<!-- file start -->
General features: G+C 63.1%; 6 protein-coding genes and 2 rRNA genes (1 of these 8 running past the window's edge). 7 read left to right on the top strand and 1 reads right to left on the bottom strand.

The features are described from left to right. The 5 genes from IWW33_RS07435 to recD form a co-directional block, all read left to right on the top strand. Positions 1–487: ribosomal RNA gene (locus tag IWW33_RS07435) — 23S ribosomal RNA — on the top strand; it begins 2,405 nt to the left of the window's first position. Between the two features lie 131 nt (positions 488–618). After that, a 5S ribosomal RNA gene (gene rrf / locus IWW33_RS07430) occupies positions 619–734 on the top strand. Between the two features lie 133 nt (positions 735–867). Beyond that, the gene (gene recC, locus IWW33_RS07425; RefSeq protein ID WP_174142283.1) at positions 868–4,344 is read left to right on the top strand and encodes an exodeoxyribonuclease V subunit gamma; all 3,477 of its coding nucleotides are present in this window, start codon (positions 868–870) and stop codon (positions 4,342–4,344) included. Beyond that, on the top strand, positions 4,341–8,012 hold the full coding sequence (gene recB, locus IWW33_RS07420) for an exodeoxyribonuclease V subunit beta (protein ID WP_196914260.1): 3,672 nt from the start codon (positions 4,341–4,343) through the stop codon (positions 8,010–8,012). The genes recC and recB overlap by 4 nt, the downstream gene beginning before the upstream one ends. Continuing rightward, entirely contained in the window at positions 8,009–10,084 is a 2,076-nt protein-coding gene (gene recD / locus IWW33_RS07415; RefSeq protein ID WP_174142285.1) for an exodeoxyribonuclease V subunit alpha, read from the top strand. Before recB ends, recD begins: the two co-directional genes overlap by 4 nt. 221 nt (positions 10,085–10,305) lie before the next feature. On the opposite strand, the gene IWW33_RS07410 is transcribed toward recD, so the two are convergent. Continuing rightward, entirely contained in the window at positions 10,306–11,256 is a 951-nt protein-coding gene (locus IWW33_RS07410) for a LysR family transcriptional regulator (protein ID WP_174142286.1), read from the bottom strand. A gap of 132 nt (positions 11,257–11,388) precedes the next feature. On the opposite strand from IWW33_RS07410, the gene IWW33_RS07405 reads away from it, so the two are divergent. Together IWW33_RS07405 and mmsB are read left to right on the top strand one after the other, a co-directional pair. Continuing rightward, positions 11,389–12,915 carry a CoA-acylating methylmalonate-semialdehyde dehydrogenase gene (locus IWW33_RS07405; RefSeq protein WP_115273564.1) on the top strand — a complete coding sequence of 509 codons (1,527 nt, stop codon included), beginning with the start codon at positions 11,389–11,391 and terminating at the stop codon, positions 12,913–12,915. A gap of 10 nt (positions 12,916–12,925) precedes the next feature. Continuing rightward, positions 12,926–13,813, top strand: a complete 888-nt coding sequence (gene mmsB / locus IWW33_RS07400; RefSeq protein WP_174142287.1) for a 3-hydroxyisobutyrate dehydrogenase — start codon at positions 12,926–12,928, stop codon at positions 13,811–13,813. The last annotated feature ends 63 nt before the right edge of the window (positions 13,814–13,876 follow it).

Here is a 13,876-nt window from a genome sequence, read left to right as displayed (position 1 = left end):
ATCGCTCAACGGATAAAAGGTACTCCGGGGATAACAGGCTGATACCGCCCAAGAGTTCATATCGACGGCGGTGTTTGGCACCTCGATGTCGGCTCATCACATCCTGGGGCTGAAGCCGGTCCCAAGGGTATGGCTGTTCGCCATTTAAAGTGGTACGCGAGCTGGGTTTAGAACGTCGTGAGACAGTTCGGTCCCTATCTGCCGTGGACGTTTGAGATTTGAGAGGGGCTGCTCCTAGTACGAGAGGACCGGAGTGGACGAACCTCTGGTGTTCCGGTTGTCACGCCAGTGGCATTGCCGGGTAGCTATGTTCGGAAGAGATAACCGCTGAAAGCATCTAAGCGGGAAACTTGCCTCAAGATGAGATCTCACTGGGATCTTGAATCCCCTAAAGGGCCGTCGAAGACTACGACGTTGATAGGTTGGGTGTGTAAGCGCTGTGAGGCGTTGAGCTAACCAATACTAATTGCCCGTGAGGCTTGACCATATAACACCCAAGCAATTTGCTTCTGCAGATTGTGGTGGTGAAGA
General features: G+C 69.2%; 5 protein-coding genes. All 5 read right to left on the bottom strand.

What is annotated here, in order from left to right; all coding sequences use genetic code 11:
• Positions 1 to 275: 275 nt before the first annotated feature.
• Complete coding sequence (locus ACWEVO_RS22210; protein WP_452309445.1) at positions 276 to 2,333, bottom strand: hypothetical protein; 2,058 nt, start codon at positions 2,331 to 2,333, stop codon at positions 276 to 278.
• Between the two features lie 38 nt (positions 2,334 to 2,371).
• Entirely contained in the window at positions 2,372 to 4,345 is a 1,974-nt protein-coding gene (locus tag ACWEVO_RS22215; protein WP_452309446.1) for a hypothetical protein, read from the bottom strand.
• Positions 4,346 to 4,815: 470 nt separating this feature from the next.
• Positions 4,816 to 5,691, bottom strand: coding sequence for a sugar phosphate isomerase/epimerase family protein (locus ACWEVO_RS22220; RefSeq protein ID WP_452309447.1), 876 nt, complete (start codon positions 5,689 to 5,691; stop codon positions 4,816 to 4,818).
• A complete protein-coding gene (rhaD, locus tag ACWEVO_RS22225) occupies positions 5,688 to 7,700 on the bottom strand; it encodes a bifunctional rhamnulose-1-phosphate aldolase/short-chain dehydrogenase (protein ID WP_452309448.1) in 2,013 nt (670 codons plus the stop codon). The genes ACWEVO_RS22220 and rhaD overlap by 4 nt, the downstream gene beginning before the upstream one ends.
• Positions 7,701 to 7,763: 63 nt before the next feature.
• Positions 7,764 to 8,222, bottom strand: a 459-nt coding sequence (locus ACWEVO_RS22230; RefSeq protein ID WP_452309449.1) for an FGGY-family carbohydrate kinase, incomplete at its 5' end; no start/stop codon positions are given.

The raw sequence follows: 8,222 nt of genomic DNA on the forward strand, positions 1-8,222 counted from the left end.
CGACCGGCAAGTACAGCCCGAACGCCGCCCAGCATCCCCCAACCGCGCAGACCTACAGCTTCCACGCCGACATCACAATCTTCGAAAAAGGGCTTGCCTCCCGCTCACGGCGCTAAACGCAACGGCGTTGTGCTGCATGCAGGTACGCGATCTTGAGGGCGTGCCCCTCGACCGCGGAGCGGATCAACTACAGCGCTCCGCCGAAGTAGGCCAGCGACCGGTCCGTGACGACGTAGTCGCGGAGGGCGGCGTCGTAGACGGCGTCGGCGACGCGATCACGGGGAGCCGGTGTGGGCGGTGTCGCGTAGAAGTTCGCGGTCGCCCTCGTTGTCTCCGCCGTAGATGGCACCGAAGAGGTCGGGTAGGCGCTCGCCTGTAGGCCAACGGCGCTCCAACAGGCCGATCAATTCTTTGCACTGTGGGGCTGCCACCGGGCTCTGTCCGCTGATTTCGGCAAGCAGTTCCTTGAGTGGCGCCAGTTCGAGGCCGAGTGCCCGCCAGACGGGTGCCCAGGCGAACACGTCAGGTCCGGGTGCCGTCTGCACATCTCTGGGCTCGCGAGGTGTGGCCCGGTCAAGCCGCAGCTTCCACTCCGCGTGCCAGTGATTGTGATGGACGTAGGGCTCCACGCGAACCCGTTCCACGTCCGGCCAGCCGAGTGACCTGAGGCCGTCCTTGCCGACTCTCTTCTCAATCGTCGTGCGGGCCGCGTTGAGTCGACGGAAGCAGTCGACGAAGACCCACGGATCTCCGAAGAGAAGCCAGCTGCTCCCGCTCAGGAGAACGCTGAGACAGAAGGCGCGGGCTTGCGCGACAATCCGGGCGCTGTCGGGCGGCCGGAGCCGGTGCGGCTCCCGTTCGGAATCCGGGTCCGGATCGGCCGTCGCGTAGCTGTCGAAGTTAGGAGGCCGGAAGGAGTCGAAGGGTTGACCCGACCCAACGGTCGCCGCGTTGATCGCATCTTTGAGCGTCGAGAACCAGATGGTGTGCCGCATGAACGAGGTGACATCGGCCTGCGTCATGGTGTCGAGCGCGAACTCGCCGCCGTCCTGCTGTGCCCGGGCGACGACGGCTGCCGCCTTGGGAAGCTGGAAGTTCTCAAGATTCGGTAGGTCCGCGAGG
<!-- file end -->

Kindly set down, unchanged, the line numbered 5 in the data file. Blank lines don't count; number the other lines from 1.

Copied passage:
General features: G+C 69.2%; 5 protein-coding genes. All 5 read right to left on the bottom strand.